Aine Davis was detained by counter terror officers at Luton airport on Wednesday night following his release from a Turkish jail.
The 38-year-old is believed to have been deported after serving a seven-and-a-half-year sentence for terror offences.
During his trial, Davis denied being part of the Beatles, so-called by their hostages because of their British accents.
The terror cell was infamous internationally for torturing and beheading American journalists and British aid workers in Syria.
Davis is being held in custody after being arrested by officers from the Metropolitan Police's Counter Terrorism Command.
He was detained under the Terrorism Act and was taken to a south London police station and remains in custody.
A Home Office spokesperson said: "We will always ensure the safety and security of the UK, and will not allow anything to jeopardise this."
"We can confirm that a British national has been deported from Turkey to the UK, but it would be inappropriate to comment further while police enquiries are ongoing."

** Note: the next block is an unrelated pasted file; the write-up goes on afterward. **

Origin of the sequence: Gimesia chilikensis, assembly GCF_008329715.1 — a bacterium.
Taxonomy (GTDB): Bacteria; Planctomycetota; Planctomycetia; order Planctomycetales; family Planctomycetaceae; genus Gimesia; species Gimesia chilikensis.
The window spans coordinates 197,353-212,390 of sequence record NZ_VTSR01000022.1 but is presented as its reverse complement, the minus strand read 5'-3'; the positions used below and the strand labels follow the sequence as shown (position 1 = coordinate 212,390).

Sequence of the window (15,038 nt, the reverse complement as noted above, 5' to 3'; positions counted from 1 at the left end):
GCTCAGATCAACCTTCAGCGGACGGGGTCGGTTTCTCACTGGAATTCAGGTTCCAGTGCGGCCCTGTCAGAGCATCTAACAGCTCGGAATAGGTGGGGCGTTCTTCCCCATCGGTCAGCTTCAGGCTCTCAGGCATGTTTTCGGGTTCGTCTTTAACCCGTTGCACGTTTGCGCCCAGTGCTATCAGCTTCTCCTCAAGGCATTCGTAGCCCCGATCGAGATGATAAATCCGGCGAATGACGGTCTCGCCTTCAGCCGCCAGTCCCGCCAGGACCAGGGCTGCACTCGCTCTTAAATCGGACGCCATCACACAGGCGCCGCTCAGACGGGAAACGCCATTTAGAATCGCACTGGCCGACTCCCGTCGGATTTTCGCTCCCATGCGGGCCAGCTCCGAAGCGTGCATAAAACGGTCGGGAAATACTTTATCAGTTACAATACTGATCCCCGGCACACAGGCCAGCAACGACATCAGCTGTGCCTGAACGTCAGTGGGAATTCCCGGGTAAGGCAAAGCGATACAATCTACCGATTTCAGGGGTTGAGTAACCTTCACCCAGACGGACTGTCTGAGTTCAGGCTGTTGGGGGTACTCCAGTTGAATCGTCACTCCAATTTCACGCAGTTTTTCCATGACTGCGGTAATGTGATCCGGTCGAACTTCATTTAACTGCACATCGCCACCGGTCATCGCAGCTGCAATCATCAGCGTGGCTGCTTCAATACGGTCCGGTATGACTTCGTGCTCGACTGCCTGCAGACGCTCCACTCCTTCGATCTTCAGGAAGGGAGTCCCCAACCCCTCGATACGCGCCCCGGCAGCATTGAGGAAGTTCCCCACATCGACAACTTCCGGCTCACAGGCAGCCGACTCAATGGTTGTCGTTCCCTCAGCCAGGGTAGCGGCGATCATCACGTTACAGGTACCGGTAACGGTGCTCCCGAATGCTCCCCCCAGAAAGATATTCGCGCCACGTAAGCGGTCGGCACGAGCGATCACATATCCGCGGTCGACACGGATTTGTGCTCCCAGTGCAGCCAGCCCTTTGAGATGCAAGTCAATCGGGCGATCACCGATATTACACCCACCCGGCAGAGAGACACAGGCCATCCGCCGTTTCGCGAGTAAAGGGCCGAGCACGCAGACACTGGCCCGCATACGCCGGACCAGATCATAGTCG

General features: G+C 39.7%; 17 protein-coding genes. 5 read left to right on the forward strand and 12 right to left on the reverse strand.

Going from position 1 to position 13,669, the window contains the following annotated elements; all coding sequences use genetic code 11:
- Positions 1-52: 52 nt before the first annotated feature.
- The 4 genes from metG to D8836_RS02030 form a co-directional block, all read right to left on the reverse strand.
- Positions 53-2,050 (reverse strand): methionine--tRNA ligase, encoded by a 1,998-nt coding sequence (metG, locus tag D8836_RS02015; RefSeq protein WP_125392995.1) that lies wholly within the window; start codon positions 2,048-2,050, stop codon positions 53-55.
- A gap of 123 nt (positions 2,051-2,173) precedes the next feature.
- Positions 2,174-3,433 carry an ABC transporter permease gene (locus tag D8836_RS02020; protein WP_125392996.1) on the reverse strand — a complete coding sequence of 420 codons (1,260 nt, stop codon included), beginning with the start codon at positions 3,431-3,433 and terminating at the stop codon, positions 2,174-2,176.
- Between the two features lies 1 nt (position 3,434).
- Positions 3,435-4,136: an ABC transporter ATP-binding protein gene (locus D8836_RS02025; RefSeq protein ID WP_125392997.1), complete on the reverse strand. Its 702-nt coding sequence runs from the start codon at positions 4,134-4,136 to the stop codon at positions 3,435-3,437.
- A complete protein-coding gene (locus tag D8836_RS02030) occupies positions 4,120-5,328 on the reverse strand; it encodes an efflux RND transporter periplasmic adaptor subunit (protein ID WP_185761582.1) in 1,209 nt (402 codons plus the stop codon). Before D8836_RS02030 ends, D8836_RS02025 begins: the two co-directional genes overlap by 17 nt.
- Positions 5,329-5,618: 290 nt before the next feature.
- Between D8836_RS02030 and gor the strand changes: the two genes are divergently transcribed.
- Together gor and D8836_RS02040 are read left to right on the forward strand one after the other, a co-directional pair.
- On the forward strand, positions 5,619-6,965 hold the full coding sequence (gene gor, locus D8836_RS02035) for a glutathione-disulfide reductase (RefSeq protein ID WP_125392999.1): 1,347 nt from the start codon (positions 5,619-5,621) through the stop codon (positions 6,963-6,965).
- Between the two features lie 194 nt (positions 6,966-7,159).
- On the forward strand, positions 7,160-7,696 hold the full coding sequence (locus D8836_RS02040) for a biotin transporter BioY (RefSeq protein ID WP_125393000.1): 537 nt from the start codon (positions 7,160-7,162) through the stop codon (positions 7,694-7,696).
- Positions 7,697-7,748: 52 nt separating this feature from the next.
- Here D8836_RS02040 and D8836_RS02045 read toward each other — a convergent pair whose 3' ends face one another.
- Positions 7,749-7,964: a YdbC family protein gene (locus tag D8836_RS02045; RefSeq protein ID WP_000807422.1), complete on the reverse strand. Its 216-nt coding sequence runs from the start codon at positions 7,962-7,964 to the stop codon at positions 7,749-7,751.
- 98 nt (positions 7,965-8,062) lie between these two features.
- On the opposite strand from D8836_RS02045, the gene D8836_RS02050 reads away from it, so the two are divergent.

Davis was arrested in Turkey in 2015, hiding in a villa on the outskirts of Istanbul, he was convicted in 2017 of being a senior member of a terrorist organisation.
It is claimed that he is the Islamic State Beatle dubbed "Paul" by the Western hostages, the others being "John", "George" and "Ringo". The four are all though to have grown up in west London.
They are accused of being responsible for beheadings in Iraq and Syria, as shown in the beheading videos of American journalists James Foley and Steven Sotloff, and British aid workers David Haines and Alan Henning, in 2014.
The leader of the cell, Mohammed Emwazi, known as Jihadi John, was killed in an airstrike in 2015.
The two other members, Alexanda Kotey and El Shafee Elsheikh, were convicted earlier this year in the US of executing hostages, torture and kidnap.
Davis, the son of a school dinner lady and a father who briefly worked for John Lewis, was born in Hammersmith in February 1984 and spent his early years in Fulham.
He was one of 13 children his father had by four different mothers. Aged five, he was sent to Gambia, his father’s birthplace, to live with his grandmother because he was “driving his mother crazy”.
He returned to the UK aged eight before going back to Gambia and then returning to London for good aged 17. At some stage, he is thought to have converted to Islam.
In 2009, Davis travelled to Yemen, enrolling at a religious Islamic school and later embarked on further travels to the Middle East, visiting Saudi Arabia on a pilgrimage, and then Yemen, Egypt and Qatar.
He had two children with his second wife before announcing in 2013 he was off to Syria via Turkey.